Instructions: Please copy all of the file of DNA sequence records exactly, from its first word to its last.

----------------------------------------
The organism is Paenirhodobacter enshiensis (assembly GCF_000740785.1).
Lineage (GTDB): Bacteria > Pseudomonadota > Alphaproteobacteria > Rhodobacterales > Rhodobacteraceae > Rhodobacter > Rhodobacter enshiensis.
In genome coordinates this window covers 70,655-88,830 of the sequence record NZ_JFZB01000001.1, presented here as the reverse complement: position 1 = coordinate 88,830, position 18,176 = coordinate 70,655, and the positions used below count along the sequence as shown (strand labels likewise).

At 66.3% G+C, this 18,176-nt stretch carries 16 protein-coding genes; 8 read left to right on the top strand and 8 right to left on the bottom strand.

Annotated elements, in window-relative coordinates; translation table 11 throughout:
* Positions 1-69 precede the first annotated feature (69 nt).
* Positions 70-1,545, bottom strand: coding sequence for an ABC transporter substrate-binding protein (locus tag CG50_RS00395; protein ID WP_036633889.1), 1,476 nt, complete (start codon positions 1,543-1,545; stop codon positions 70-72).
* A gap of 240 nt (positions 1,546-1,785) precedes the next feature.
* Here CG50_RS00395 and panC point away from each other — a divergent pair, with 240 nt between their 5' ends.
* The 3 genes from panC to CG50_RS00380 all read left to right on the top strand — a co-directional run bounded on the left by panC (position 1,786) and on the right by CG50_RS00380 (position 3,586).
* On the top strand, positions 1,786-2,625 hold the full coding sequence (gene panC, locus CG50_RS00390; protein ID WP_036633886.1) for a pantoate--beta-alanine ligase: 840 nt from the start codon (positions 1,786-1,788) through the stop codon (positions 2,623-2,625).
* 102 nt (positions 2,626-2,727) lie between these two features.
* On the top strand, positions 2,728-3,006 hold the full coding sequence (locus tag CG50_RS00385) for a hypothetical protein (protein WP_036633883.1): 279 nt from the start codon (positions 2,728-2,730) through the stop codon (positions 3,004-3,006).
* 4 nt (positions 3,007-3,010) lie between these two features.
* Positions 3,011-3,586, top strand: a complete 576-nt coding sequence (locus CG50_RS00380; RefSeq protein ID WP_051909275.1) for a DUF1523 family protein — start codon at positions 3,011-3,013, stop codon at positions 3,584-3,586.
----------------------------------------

The organism is Paenirhodobacter enshiensis (assembly GCF_000740785.1).
Lineage (GTDB): Bacteria > Pseudomonadota > Alphaproteobacteria > Rhodobacterales > Rhodobacteraceae > Rhodobacter > Rhodobacter enshiensis.
In genome coordinates this window covers 70,655-88,830 of the sequence record NZ_JFZB01000001.1, presented here as the reverse complement: position 1 = coordinate 88,830, position 18,176 = coordinate 70,655, and the positions used below count along the sequence as shown (strand labels likewise).

At 66.3% G+C, this 18,176-nt stretch carries 16 protein-coding genes; 8 read left to right on the top strand and 8 right to left on the bottom strand.

Annotated elements, in window-relative coordinates; translation table 11 throughout:
* Positions 1-69 precede the first annotated feature (69 nt).
* Positions 70-1,545, bottom strand: coding sequence for an ABC transporter substrate-binding protein (locus tag CG50_RS00395; protein ID WP_036633889.1), 1,476 nt, complete (start codon positions 1,543-1,545; stop codon positions 70-72).
* A gap of 240 nt (positions 1,546-1,785) precedes the next feature.
* Here CG50_RS00395 and panC point away from each other — a divergent pair, with 240 nt between their 5' ends.
* The 3 genes from panC to CG50_RS00380 all read left to right on the top strand — a co-directional run bounded on the left by panC (position 1,786) and on the right by CG50_RS00380 (position 3,586).
* On the top strand, positions 1,786-2,625 hold the full coding sequence (gene panC, locus CG50_RS00390; protein ID WP_036633886.1) for a pantoate--beta-alanine ligase: 840 nt from the start codon (positions 1,786-1,788) through the stop codon (positions 2,623-2,625).
* 102 nt (positions 2,626-2,727) lie between these two features.
* On the top strand, positions 2,728-3,006 hold the full coding sequence (locus tag CG50_RS00385) for a hypothetical protein (protein WP_036633883.1): 279 nt from the start codon (positions 2,728-2,730) through the stop codon (positions 3,004-3,006).
* 4 nt (positions 3,007-3,010) lie between these two features.
* Positions 3,011-3,586, top strand: a complete 576-nt coding sequence (locus CG50_RS00380; RefSeq protein ID WP_051909275.1) for a DUF1523 family protein — start codon at positions 3,011-3,013, stop codon at positions 3,584-3,586.